Video podcast interview of Randy Gladman by Adam Powadiuk and Aaron Cameron of The Commercial Real Estate Podcast. During this episode, Adam and Aaron spoke to Randy about his career in real estate development and the challenges of getting projects done in Toronto and Vancouver.
Only in Toronto, it seems, does it make sense to rip down fully-occupied high-rise buildings to make way for more high-rise towers when most of the city remains covered in low rise housing. Why is this happening? Even though we are in a severe housing crisis, with homeownership only affordable to the most affluent families and average rents for one- and two-bedroom apartments skyrocketing more than 20% in 2022 alone, developers are only able to build much needed multifamily housing in relatively narrow slices of the City.
This fall, municipal elections will be held in the two provinces hardest hit by the housing crisis. Residents will go to the polls to select their mayor and councillors in British Columbia on Oct. 15 and in Ontario on Oct. 24. This year more than ever, one of the key election issues will be housing affordability. If we want to see anything done by our elected representatives, our best hope right now is at the municipal level.
Housing affordability is probably the most critical issue Ontarians face today. Ontario housing prices have increased dramatically in recent years, vastly outpacing income growth and creating near-insurmountable barriers to home ownership for many. The province needs to add over 650,000 units just to reach the same housing-per-capita average as the rest of the country.
The City of Toronto approved an inclusionary zoning (IZ) by-law that will go into effect in September of this year. IZ mandates that a percentage of residential space in new housing projects include affordable homes for low- and middle-income households. IZ can be a valuable zoning tool but there are problems with how it is being implemented in Toronto. Although it may well result in some new affordable housing units being developed, it will come with a cost for the city as a whole.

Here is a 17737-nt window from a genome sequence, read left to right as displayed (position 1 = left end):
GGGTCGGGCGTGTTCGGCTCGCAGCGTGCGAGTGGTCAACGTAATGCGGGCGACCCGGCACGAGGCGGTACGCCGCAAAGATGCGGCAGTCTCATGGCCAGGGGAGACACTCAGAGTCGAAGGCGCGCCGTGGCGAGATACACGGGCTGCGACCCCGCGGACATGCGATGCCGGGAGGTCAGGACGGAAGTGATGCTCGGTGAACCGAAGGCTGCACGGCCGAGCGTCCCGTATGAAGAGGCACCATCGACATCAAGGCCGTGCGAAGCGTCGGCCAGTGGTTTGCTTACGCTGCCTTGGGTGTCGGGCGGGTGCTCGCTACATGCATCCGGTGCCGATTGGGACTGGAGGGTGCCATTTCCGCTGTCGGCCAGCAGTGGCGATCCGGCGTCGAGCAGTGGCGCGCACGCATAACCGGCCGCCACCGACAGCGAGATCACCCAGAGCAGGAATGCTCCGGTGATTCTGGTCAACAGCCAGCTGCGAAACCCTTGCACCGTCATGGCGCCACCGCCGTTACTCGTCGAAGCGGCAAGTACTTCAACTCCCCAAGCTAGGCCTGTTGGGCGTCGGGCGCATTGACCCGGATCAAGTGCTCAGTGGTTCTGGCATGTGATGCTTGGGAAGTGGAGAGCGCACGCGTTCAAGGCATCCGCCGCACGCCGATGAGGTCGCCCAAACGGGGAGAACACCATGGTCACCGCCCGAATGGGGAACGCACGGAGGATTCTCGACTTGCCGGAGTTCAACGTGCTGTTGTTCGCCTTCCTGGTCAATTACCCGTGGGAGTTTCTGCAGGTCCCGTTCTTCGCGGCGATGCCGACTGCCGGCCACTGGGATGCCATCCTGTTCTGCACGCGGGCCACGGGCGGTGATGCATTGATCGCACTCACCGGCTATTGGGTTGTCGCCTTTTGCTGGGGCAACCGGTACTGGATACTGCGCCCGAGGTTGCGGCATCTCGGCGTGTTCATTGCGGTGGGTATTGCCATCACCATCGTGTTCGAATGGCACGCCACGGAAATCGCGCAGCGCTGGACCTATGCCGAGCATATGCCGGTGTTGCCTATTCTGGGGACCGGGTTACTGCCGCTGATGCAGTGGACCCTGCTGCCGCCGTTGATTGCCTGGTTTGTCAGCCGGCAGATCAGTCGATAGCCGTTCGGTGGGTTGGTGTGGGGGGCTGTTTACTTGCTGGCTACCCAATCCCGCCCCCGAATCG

Cities have been mixed use since ancient times, with shops, apartments, offices, and public facilities all near each other. It was only after the Industrial Revolution that governments started separating residential neighborhoods from manufacturing and commercial zones, leading ultimately to zoning policies that would distinguish between where people lived and where they worked. This article looks at giant mixed-use projects underway in Toronto in 2020.
As a land developer at a real estate advisory service representing landlords of large-scale commercial and residential properties, I am becoming more and more concerned that accelerating technological changes in mobility are not being carefully considered and implemented into “future-proofed” site and building design. The implications of what some have called “New Mobility” – autonomous vehicles, taxi-bots, vehicle sharing, new energy distribution infrastructure — are massive and only vaguely understood or anticipated.
In June 2016, PARTISANS published “Rise and Sprawl: The Condominiumization of Toronto” with architecture historian and critic Hans Ibelings. Randy Gladman sat down with Alex Josephson of PARTISANS to probe some of the criticisms offered in Rise and Sprawl and explore why PARTISANS felt the need to publish a work sure to infuriate precisely the developers they desire as clients and the city planners they need for project approvals.
When it comes to the work of Kristine Moran, I find myself at a loss of effective words to explain why I think it is so totally awesome.